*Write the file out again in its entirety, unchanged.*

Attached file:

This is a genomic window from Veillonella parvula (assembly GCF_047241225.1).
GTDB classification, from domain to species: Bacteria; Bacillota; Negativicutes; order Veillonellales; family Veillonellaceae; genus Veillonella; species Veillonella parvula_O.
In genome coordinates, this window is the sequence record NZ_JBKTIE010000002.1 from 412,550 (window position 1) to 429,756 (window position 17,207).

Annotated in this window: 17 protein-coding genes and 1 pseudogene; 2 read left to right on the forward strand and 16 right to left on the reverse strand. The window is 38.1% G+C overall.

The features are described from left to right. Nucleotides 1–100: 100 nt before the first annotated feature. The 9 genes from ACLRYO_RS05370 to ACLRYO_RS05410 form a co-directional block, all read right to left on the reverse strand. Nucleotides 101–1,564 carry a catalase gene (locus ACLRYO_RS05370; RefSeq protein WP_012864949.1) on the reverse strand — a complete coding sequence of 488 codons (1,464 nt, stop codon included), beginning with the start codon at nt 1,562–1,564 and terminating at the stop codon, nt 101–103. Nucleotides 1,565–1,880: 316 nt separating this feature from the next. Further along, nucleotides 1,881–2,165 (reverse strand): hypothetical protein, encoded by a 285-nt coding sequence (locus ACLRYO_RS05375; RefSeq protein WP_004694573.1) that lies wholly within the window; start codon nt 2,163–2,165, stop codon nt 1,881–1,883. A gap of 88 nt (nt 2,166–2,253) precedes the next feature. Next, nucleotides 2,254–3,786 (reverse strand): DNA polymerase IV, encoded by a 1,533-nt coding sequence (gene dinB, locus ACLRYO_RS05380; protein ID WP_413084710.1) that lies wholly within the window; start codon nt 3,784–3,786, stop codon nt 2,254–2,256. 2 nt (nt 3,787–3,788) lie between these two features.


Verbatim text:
This is a genomic window from Veillonella parvula (assembly GCF_047241225.1).
GTDB classification, from domain to species: Bacteria; Bacillota; Negativicutes; order Veillonellales; family Veillonellaceae; genus Veillonella; species Veillonella parvula_O.
In genome coordinates, this window is the sequence record NZ_JBKTIE010000002.1 from 412,550 (window position 1) to 429,756 (window position 17,207).

Annotated in this window: 17 protein-coding genes and 1 pseudogene; 2 read left to right on the forward strand and 16 right to left on the reverse strand. The window is 38.1% G+C overall.

The features are described from left to right. Nucleotides 1–100: 100 nt before the first annotated feature. The 9 genes from ACLRYO_RS05370 to ACLRYO_RS05410 form a co-directional block, all read right to left on the reverse strand. Nucleotides 101–1,564 carry a catalase gene (locus ACLRYO_RS05370; RefSeq protein WP_012864949.1) on the reverse strand — a complete coding sequence of 488 codons (1,464 nt, stop codon included), beginning with the start codon at nt 1,562–1,564 and terminating at the stop codon, nt 101–103. Nucleotides 1,565–1,880: 316 nt separating this feature from the next. Further along, nucleotides 1,881–2,165 (reverse strand): hypothetical protein, encoded by a 285-nt coding sequence (locus ACLRYO_RS05375; RefSeq protein WP_004694573.1) that lies wholly within the window; start codon nt 2,163–2,165, stop codon nt 1,881–1,883. A gap of 88 nt (nt 2,166–2,253) precedes the next feature. Next, nucleotides 2,254–3,786 (reverse strand): DNA polymerase IV, encoded by a 1,533-nt coding sequence (gene dinB, locus ACLRYO_RS05380; protein ID WP_413084710.1) that lies wholly within the window; start codon nt 3,784–3,786, stop codon nt 2,254–2,256. 2 nt (nt 3,787–3,788) lie between these two features.